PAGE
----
Lemma 59.84.3. Let $\Lambda$ be a Noetherian ring, let $k$ be an algebraically closed field, let $X$ be a separated finite type scheme over $k$ of dimension $\leq 1$, let $\mathcal{F}$ be a constructible sheaf of $\Lambda$-modules on $X_{\acute{e}tale}$, and let $j : X' \to X$ be the inclusion of a dense open subscheme. Then $H^ q_{\acute{e}tale}(X, \mathcal{F})$ is a finite $\Lambda$-module if and only if $H^ q_{\acute{e}tale}(X, j_!j^{-1}\mathcal{F})$ is a finite $\Lambda$-module.

Proof. Since $X'$ is dense, we see that $Z = X \setminus X'$ has dimension $0$ and hence is a finite set $Z = \{ x_1, \ldots , x_ n\}$ of $k$-rational points. Consider the short exact sequence

$0 \to j_!j^{-1}\mathcal{F} \to \mathcal{F} \to i_*i^{-1}\mathcal{F} \to 0$

of Lemma 59.70.8. Observe that $H^ q_{\acute{e}tale}(X, i_*i^{-1}\mathcal{F}) = H^ q_{\acute{e}tale}(Z, i^*\mathcal{F})$. Namely, $i : Z \to X$ is a closed immersion, hence finite, hence we have the vanishing of $R^ qi_*$ for $q > 0$ by Proposition 59.55.2, and hence the equality follows from the Leray spectral sequence (Cohomology on Sites, Lemma 21.14.6). Since $Z$ is a disjoint union of spectra of algebraically closed fields, we conclude that $H^ q_{\acute{e}tale}(Z, i^*\mathcal{F}) = 0$ for $q > 0$ and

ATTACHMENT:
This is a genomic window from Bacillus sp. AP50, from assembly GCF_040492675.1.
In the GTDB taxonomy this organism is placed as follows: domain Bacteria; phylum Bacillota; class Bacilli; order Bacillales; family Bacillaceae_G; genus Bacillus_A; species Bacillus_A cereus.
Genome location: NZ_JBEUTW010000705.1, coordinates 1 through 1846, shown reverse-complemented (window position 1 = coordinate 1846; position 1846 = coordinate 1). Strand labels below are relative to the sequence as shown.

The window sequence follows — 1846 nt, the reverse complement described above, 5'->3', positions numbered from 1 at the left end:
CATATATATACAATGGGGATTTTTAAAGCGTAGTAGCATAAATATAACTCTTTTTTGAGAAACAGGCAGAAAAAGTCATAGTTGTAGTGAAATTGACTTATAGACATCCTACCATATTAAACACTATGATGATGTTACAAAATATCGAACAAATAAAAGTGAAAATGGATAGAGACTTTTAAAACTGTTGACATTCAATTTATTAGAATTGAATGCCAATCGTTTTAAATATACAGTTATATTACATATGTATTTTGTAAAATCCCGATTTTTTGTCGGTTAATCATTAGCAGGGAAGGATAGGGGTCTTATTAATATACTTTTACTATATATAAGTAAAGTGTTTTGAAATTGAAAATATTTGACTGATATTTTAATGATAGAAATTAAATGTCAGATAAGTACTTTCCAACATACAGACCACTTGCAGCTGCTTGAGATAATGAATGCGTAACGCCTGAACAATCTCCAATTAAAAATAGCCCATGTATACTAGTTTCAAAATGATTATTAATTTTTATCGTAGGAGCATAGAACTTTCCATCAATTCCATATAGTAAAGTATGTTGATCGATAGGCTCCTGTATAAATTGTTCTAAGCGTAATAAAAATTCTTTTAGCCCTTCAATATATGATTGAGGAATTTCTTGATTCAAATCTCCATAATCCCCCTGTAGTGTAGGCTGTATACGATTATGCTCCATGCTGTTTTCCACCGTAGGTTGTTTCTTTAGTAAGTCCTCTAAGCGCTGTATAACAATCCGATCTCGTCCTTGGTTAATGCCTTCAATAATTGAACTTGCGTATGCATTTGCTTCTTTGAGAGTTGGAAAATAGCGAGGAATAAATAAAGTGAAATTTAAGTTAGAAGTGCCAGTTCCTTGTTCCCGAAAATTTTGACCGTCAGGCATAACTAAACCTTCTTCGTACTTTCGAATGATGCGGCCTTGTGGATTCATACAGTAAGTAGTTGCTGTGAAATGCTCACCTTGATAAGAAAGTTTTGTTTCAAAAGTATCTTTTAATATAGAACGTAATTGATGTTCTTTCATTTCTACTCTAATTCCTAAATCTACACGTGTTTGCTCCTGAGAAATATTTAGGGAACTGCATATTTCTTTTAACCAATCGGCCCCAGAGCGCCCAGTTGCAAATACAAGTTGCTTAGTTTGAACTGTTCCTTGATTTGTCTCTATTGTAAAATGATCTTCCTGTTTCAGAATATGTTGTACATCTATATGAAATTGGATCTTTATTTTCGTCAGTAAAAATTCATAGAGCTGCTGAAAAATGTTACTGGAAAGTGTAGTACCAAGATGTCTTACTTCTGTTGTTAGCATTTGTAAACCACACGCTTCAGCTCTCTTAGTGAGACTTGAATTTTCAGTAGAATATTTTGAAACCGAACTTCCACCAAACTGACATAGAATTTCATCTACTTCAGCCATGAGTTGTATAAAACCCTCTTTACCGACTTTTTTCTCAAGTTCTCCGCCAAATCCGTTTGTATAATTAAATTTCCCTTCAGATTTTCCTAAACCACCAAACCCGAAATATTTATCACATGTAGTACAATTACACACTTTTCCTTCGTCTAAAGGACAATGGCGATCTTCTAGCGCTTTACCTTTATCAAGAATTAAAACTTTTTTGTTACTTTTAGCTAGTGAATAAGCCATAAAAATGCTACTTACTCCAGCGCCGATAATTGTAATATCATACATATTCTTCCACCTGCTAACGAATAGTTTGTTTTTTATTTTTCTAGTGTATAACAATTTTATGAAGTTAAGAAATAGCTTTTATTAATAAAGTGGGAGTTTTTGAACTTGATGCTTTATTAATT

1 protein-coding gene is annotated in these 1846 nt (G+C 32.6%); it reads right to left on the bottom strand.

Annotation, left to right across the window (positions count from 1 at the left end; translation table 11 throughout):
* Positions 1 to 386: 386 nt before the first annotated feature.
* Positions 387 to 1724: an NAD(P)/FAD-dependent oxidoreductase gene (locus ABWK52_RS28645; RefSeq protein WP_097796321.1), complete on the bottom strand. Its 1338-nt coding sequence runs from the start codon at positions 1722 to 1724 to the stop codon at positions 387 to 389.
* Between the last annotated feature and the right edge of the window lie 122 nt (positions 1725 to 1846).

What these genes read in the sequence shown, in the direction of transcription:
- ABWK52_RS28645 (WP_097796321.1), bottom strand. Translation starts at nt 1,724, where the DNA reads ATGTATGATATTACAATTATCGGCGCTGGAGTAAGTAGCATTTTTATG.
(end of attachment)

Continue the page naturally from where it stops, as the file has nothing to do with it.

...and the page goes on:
$H^0_{\acute{e}tale}(Z, i^{-1}\mathcal{F}) = \bigoplus \nolimits _{i = 1, \ldots , n} \mathcal{F}_{x_ i}$

which is a finite $\Lambda$-module $\mathcal{F}_{x_ i}$ is finite due to the assumption that $\mathcal{F}$ is a constructible sheaf of $\Lambda$-modules. The long exact cohomology sequence gives an exact sequence

$0 \to H^0_{\acute{e}tale}(X, j_!j^{-1}\mathcal{F}) \to H^0_{\acute{e}tale}(X, \mathcal{F}) \to H^0_{\acute{e}tale}(Z, i^{-1}\mathcal{F}) \to H^1_{\acute{e}tale}(X, j_!j^{-1}\mathcal{F}) \to H^1_{\acute{e}tale}(X, \mathcal{F}) \to 0$

and isomorphisms $H^0_{\acute{e}tale}(X, j_!j^{-1}\mathcal{F}) \to H^0_{\acute{e}tale}(X, \mathcal{F})$ for $q > 1$. The lemma follows easily from this. $\square$

In your comment you can use Markdown and LaTeX style mathematics (enclose it like $\pi$). A preview option is available if you wish to see how it works out (just click on the eye in the toolbar).